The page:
Letters from artists at the Thyssen-Bornemisza Museum – Interview with Anne-Marie Springer – Passéisme

For the first time in Spain, the famous Madrid Museum presents a selection of letters by artists from the Anne-Marie Springer collection, presented in dialogue with works from the museum.

This presentation gives rise to an original exhibition that allows visitors to take an intimate look at the personal and artistic lives of these artists.

In the privacy of artists

When the visitor walks through the galleries of a museum, he immediately comes in contact with the artist’s public personality, with the feelings and ideas that he has tried to express with his brush or chisel. On the other hand, the opportunities to dive into this artist’s intimate life are rare, to discover his passions and follow the path of his thoughts.

Such an experience is now possible at the Thyssen-Bornemisza Museum. An experience where visitors are invited to take on a real journey into the lives of key people and important people in art history through their correspondence.

34 letters and postcards have been selected by Clara Marcellán – curator of the exhibition and curator of modern painting at the Thyssen Museum – to be exhibited side by side with certain masterpieces from the museum. Among these moving missives – some are abundantly illustrated – we find the greatest names in art history: Eugène Delacroix, Edgar Degas, Édouard Manet, Claude Monet, Henri Matisse, Paul Cézanne, Vincent van Gogh, Paul Gauguin, Fernand Léger, Camille Pissarro, Juan Pig, Egon Schiele, Frida Kahlo and Lucien Freud.

Letter from Henri Matisse to his wife Amélie. © Anne-Marie Springer collection.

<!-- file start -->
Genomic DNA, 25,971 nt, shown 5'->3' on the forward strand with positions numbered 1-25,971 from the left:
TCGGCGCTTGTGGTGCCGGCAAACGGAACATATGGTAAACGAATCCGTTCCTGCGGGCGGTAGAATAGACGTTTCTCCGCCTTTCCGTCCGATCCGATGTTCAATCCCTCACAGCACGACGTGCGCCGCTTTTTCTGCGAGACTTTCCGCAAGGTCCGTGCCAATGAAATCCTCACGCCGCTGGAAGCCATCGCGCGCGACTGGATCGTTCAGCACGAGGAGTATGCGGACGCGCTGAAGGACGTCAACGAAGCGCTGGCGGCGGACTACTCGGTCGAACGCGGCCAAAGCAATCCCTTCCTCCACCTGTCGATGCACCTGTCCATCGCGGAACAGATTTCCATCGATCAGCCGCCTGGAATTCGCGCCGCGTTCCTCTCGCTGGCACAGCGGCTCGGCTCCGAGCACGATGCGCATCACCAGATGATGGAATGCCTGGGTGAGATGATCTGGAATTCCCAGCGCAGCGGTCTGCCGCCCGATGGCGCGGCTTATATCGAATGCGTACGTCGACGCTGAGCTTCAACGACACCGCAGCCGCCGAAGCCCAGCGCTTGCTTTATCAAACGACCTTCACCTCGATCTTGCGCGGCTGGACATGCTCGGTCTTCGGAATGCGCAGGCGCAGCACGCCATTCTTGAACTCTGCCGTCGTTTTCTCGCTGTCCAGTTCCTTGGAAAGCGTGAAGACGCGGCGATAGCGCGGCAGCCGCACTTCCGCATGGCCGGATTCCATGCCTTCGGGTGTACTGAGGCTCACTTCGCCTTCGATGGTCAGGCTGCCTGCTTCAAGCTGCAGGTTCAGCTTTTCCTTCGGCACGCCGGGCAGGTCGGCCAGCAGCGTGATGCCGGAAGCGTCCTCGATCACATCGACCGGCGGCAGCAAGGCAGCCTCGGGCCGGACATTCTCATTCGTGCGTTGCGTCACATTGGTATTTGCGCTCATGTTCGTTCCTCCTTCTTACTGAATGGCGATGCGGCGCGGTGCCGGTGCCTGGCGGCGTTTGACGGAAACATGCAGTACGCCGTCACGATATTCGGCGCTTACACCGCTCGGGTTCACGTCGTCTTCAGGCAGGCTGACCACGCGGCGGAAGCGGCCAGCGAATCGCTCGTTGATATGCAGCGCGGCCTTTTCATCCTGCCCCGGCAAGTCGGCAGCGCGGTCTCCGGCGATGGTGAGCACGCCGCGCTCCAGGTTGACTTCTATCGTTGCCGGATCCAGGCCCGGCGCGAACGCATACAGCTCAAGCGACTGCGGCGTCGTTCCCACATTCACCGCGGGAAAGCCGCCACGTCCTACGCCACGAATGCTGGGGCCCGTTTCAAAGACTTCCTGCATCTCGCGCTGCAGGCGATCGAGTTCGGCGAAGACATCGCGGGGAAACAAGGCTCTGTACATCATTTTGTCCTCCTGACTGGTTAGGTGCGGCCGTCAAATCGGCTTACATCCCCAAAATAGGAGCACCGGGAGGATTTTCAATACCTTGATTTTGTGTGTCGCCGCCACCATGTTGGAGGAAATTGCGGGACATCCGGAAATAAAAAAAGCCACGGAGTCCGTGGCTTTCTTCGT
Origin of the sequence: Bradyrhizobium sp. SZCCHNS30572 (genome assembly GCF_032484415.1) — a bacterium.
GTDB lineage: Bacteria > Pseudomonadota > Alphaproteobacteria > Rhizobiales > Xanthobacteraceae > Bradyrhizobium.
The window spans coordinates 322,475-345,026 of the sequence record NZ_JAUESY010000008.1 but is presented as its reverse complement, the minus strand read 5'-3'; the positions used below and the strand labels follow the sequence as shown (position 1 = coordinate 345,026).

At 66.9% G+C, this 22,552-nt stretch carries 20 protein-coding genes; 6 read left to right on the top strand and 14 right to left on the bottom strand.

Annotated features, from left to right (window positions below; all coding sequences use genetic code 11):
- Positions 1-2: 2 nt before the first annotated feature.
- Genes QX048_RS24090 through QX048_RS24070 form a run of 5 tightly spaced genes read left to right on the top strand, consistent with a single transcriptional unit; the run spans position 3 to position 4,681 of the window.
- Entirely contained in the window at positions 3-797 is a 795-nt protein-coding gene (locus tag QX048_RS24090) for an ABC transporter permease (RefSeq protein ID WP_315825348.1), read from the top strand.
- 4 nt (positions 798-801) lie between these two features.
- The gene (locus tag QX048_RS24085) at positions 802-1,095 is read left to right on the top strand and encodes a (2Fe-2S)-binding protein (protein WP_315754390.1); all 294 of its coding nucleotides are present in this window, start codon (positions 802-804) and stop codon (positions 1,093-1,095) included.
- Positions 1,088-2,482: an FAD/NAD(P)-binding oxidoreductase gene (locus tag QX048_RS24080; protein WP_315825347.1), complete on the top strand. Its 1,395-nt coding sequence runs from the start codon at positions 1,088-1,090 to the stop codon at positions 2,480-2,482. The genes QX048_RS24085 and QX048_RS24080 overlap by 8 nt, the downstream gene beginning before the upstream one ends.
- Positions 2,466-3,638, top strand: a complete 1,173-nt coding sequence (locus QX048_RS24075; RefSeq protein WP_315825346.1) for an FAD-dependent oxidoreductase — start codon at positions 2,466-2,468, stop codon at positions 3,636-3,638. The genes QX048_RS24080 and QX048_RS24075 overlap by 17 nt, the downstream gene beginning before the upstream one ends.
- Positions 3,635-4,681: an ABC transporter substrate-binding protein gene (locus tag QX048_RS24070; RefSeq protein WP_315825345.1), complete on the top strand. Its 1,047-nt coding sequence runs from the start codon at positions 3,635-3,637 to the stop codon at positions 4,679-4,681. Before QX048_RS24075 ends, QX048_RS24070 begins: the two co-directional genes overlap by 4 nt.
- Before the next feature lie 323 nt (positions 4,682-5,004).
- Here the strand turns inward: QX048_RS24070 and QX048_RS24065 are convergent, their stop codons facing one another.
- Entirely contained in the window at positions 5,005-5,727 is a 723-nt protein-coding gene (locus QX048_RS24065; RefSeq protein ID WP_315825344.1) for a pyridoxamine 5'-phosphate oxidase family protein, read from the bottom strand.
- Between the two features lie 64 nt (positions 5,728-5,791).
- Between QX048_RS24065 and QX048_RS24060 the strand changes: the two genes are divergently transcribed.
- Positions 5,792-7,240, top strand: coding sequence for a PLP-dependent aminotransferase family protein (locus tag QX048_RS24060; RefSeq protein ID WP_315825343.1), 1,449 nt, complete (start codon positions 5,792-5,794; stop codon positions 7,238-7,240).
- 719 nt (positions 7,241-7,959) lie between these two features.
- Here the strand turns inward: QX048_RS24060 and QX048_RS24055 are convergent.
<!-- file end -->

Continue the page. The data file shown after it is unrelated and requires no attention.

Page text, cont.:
A few excerpts make it easy to realize the importance of these documents, where the tone develops between burning statements, uncertainty, confessions and artistic exaltations:

[…] As always, when I leave you, I take your world and your life with me, and I can not get over it. Do not be sad – paint and live – I adore you with my whole life. […]
Frida Kahlo and Diego Rivera

[…] You ask me where is the happiness in this world. After many experiences, I have convinced myself that he is only in complacency. The passions can not give this satisfaction; we always want the impossible, what we get does not satisfy us. I suppose people who have solid virtue must possess a great deal of the satisfaction which I make to the condition of happiness. For my part, I am not virtuous enough to please myself on the side I compensate for it with the real satisfaction that the work provides. It provides true well-being and increases indifference to pleasures which are only in the name and which the people of the world are obliged to settle for. […]
Eugène Delacroix to Baroness Joséphine de Forget

[…] When I got up at six o’clock, I thought I was going to have a very bad day. As always on Sundays, not a shadow of fog, even it was terribly clear; then the sun was dazzling up [à] can not[voir] to look at it. The Thames was just gold. God, it was beautiful, so I started working feverishly after the sun and its sparkling on the water. During this, the kitchens light up. Thanks to the fumes came the fog, then clouds […]
Claude Monet to his wife, Alice Hoschedé

These letters, especially well-chosen ones, reveal so many facets of artists who do not hesitate to write down their feelings, their fears, and their successes. They similarly reveal crucial details about their works and their working methods.